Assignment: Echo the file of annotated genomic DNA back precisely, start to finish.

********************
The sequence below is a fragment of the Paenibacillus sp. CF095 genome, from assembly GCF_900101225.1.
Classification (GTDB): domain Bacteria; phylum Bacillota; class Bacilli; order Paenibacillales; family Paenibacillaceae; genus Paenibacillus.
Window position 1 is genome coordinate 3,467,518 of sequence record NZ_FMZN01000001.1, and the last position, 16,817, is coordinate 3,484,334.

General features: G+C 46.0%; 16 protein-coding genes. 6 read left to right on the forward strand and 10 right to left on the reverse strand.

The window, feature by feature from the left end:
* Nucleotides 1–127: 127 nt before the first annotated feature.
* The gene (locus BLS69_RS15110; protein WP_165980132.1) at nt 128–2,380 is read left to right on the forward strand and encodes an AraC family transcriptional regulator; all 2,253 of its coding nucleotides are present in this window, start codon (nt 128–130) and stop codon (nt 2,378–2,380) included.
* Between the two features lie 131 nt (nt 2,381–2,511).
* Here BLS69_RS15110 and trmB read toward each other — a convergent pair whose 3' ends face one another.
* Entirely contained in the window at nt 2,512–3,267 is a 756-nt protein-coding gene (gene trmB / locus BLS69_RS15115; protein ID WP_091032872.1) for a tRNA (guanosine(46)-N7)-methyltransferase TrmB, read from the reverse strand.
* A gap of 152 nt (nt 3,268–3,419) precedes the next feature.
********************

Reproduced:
The sequence below is a fragment of the Paenibacillus sp. CF095 genome, from assembly GCF_900101225.1.
Classification (GTDB): domain Bacteria; phylum Bacillota; class Bacilli; order Paenibacillales; family Paenibacillaceae; genus Paenibacillus.
Window position 1 is genome coordinate 3,467,518 of sequence record NZ_FMZN01000001.1, and the last position, 16,817, is coordinate 3,484,334.

General features: G+C 46.0%; 16 protein-coding genes. 6 read left to right on the forward strand and 10 right to left on the reverse strand.

The window, feature by feature from the left end:
* Nucleotides 1–127: 127 nt before the first annotated feature.
* The gene (locus BLS69_RS15110; protein WP_165980132.1) at nt 128–2,380 is read left to right on the forward strand and encodes an AraC family transcriptional regulator; all 2,253 of its coding nucleotides are present in this window, start codon (nt 128–130) and stop codon (nt 2,378–2,380) included.
* Between the two features lie 131 nt (nt 2,381–2,511).
* Here BLS69_RS15110 and trmB read toward each other — a convergent pair whose 3' ends face one another.
* Entirely contained in the window at nt 2,512–3,267 is a 756-nt protein-coding gene (gene trmB / locus BLS69_RS15115; protein ID WP_091032872.1) for a tRNA (guanosine(46)-N7)-methyltransferase TrmB, read from the reverse strand.
* A gap of 152 nt (nt 3,268–3,419) precedes the next feature.